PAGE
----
Samuel Marcy [commanded] the sloop-of-war Vincennes, one of the blockading squadron off the mouths of the Mississippi. To his zealous devotion and earnest sense of duty in this responsible situation, his life became the sacrifice. He was determined that, so far as his ship could maintain the blockade, no vessel should escape. He had already made several captures, when, on the morning of the 23rd of January last, two vessels were seen apparently on fire, having grounded near the outlet after vainly attempting to run the blockade. With the view to secure possession of the vessels and cargos, Lieut. Marcy instantly dispatched two boats from his ship, in one of which was placed a heavy pivot gun. While, with characteristic energy and activity, he had entered personally upon this dury, and was engaged in directing the operations of firing, the gun recoiled, fell upon, and fatally crushed his body and limbs. Words of condolence are vainly uttered to soften such bereavements; but sorrow for the dead should find alleviation in the respect and affection which follows the good and true to their last resting-place.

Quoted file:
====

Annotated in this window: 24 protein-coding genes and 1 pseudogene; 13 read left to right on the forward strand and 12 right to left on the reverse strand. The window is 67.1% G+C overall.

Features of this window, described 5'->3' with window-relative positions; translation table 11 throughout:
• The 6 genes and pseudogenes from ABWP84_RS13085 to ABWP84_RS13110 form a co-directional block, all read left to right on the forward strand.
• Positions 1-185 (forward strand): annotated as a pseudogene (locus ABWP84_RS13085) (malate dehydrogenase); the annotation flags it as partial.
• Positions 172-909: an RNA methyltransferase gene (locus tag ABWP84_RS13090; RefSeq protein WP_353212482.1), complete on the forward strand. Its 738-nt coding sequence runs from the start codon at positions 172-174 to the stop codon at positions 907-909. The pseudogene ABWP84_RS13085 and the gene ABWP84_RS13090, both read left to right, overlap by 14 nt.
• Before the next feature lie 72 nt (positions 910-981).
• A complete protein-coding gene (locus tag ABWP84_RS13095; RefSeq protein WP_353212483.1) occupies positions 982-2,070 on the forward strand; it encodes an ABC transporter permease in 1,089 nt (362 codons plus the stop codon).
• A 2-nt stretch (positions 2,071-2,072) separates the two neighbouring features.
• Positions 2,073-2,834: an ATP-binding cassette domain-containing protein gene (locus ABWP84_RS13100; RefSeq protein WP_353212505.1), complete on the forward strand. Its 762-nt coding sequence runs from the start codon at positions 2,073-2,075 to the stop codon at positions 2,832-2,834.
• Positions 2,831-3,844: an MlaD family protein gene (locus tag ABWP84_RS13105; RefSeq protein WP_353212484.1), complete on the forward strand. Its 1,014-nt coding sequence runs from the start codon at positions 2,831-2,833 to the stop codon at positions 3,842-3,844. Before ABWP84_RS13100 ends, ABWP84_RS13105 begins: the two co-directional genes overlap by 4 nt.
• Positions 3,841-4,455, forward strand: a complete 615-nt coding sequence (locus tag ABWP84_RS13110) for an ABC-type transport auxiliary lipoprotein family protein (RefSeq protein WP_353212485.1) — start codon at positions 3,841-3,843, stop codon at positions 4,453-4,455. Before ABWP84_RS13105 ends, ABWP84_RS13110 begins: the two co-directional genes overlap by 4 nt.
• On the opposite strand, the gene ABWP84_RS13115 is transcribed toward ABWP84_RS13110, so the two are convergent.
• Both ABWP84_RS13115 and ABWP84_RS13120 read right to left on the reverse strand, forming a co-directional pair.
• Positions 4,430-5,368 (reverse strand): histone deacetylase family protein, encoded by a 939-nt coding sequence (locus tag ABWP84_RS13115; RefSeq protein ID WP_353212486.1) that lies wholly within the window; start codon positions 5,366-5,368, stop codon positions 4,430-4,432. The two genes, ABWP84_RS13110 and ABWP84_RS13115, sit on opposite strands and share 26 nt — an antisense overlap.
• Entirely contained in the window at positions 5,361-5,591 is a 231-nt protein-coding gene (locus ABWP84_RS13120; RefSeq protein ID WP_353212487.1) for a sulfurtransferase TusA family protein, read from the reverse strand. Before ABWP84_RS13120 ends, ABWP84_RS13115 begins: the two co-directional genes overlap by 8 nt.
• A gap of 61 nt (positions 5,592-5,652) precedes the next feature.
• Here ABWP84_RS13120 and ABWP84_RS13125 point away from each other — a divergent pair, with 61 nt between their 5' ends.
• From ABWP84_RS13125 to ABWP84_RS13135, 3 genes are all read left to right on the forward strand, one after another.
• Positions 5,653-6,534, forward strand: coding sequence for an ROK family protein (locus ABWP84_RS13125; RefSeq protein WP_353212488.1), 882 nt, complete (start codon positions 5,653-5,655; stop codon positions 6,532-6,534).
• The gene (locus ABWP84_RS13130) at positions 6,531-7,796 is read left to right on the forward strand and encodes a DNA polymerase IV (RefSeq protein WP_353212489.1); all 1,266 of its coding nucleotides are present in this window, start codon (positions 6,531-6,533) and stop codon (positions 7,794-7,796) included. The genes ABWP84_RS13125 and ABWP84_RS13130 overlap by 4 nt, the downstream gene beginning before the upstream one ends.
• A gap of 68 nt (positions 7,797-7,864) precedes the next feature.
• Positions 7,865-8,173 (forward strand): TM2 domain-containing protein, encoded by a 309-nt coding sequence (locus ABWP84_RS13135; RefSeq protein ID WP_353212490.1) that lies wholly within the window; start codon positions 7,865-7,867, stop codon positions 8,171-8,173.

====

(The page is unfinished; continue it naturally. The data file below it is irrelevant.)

CARYN E. NEUMANN
A December 1861 resolution passed by the commissioned officers of the Illinois First Regiment Douglas Brigade in commemoration of the death of Colone W. A. Webb resolved "that to his relatives and friends we tender our sincere sympathy and crave of them the sad privilege of mingling with their sorrow a soldier's tear" ("Death of Col. William A. Webb," December 26, 1861, p. 4).